Link to post
Share on other sites

A jointer is a must. My first jointer was a 6" bench top craftsman jointer I bought it for jointing and gluing guitar backs and tops together. I wasn't able to do boards that were overly long and it was time to upgrade. Seemed foolish to get a 6", so I went 8" to handle all this rough lumber I bought. Almost every project sees jointer use. 

 

I can appreciate a fine hand-made guitar.  Though my time has always been spent with a Yamaha G-235, not long ago I had the pleasure of playing a Ramierez.  Is there a drool icon around here?

Link to post
Share on other sites

You buy a jointer when you need the jointer.  The debate over 6" vs 8" has been hashed over a bunch on this forum.

 

That's part of my question: What are the needs?  Edges, of course.  Corners, perhaps, but I'm not certain.  Again, I'm quite (and the metaphor is suitable here) green to the field.

Link to post
Share on other sites

That's part of my question: What are the needs?  Edges, of course.  Corners, perhaps, but I'm not certain.  Again, I'm quite (and the metaphor is suitable here) green to the field.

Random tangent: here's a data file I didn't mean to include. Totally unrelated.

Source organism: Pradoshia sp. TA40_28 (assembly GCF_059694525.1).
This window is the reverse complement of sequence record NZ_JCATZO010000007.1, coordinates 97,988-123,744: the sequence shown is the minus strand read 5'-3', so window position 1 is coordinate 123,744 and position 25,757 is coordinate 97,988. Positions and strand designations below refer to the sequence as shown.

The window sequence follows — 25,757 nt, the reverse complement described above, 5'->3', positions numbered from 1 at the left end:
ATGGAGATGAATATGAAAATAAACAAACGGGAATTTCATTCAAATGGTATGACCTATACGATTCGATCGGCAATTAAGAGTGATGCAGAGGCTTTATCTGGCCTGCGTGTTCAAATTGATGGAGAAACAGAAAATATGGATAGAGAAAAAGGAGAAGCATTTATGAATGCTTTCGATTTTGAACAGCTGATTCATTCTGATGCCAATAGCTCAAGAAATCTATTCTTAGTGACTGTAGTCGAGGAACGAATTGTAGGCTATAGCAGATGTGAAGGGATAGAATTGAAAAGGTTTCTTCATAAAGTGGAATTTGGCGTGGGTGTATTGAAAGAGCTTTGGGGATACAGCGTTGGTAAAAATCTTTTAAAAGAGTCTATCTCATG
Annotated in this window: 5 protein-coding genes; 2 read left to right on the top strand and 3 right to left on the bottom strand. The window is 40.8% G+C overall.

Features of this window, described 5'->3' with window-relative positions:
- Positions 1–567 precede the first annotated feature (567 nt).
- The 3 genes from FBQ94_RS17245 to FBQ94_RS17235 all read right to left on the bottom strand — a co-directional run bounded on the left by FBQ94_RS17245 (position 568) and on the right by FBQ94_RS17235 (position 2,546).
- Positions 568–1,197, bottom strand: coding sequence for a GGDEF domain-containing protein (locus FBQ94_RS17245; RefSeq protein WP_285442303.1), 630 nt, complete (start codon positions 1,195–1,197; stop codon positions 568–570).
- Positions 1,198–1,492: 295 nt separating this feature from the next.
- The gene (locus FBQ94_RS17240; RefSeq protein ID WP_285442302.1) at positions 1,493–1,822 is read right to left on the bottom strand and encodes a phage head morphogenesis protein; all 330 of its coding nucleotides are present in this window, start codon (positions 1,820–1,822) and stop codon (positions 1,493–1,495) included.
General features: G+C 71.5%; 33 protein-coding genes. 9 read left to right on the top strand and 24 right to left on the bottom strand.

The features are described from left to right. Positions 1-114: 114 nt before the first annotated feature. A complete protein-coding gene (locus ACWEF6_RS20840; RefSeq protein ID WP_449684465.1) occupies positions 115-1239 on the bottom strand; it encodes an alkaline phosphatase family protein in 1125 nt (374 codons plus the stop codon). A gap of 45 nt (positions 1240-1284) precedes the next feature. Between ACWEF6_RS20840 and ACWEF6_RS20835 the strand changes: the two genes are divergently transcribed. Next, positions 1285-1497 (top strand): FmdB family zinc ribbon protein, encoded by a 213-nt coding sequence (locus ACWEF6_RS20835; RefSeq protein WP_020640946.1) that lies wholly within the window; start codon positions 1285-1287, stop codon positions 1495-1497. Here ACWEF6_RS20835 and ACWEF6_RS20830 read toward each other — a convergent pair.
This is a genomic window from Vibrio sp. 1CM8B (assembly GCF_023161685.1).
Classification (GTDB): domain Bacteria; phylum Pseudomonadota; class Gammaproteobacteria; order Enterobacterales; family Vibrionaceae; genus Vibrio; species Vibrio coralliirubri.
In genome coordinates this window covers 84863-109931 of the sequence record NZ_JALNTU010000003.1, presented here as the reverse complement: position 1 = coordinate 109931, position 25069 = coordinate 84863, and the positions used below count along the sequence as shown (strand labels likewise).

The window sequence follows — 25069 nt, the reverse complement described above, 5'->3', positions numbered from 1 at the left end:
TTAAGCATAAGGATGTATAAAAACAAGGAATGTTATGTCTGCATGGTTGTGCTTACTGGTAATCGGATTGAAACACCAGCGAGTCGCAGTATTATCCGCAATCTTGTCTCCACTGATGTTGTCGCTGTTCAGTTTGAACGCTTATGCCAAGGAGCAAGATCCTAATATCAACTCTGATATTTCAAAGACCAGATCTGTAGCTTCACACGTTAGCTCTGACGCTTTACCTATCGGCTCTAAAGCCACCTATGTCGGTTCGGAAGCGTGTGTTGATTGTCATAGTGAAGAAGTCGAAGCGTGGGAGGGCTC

I've had a 6" in my shop for a long time and rarely find myself wishing I had the 8".  I bought a high end 6" with a long bed and have been super happy with it.

Link to post
Share on other sites

You cannot count on your stock never moving. Ripping can allow stress relief movement. Humidity and temperature changes can cause movement. Cutting to length can also allow movement. Just because you do not buy rough stock does not mean you will never want to remove a cup or bow. The jointer may not be your tool of choice but do not make a decision on flawed logic.

Link to post
Share on other sites

I bought a thickness planer first and jointed with a jointer plane. Then I bought an 8" benchtop jointer which was a mistake. Not enough horsepower and couldn't keep the fence square. I persevered with it a couple of years and then bought a fullsized combo unit. 10" wide bed - joints and thickness planes in one unit.

I assume you have a tablesaw? So really you could get away with a lunchbox planer and a jointer plane.

Link to post
Share on other sites

I think its the same concept as buy the best tool on your budget and then buy the best quality on that budget. You might want that 8 someday and kick yourself if you just went with a 6.